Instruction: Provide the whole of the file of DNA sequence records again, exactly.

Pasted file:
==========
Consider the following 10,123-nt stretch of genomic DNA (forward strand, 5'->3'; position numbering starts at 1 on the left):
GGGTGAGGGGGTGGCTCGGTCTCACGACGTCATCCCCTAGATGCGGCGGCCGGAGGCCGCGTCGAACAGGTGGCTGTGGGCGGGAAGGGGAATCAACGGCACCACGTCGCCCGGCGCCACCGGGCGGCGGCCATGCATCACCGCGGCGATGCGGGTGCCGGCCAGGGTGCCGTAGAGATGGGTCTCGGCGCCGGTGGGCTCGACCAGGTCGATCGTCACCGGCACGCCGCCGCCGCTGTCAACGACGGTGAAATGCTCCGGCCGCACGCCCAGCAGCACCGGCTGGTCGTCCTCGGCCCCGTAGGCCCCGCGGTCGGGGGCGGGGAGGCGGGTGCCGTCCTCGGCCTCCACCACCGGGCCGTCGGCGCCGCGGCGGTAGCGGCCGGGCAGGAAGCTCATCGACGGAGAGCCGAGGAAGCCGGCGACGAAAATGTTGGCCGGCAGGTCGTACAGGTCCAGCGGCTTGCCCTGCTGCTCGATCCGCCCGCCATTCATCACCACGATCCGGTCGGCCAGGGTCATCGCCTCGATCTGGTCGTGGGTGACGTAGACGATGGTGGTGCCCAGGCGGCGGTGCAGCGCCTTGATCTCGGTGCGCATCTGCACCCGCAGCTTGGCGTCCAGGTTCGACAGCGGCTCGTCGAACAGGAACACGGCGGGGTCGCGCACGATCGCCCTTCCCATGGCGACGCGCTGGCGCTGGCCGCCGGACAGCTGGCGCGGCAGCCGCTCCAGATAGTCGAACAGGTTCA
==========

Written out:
Consider the following 10,123-nt stretch of genomic DNA (forward strand, 5'->3'; position numbering starts at 1 on the left):
GGGTGAGGGGGTGGCTCGGTCTCACGACGTCATCCCCTAGATGCGGCGGCCGGAGGCCGCGTCGAACAGGTGGCTGTGGGCGGGAAGGGGAATCAACGGCACCACGTCGCCCGGCGCCACCGGGCGGCGGCCATGCATCACCGCGGCGATGCGGGTGCCGGCCAGGGTGCCGTAGAGATGGGTCTCGGCGCCGGTGGGCTCGACCAGGTCGATCGTCACCGGCACGCCGCCGCCGCTGTCAACGACGGTGAAATGCTCCGGCCGCACGCCCAGCAGCACCGGCTGGTCGTCCTCGGCCCCGTAGGCCCCGCGGTCGGGGGCGGGGAGGCGGGTGCCGTCCTCGGCCTCCACCACCGGGCCGTCGGCGCCGCGGCGGTAGCGGCCGGGCAGGAAGCTCATCGACGGAGAGCCGAGGAAGCCGGCGACGAAAATGTTGGCCGGCAGGTCGTACAGGTCCAGCGGCTTGCCCTGCTGCTCGATCCGCCCGCCATTCATCACCACGATCCGGTCGGCCAGGGTCATCGCCTCGATCTGGTCGTGGGTGACGTAGACGATGGTGGTGCCCAGGCGGCGGTGCAGCGCCTTGATCTCGGTGCGCATCTGCACCCGCAGCTTGGCGTCCAGGTTCGACAGCGGCTCGTCGAACAGGAACACGGCGGGGTCGCGCACGATCGCCCTTCCCATGGCGACGCGCTGGCGCTGGCCGCCGGACAGCTGGCGCGGCAGCCGCTCCAGATAGTCGAACAGGTTCA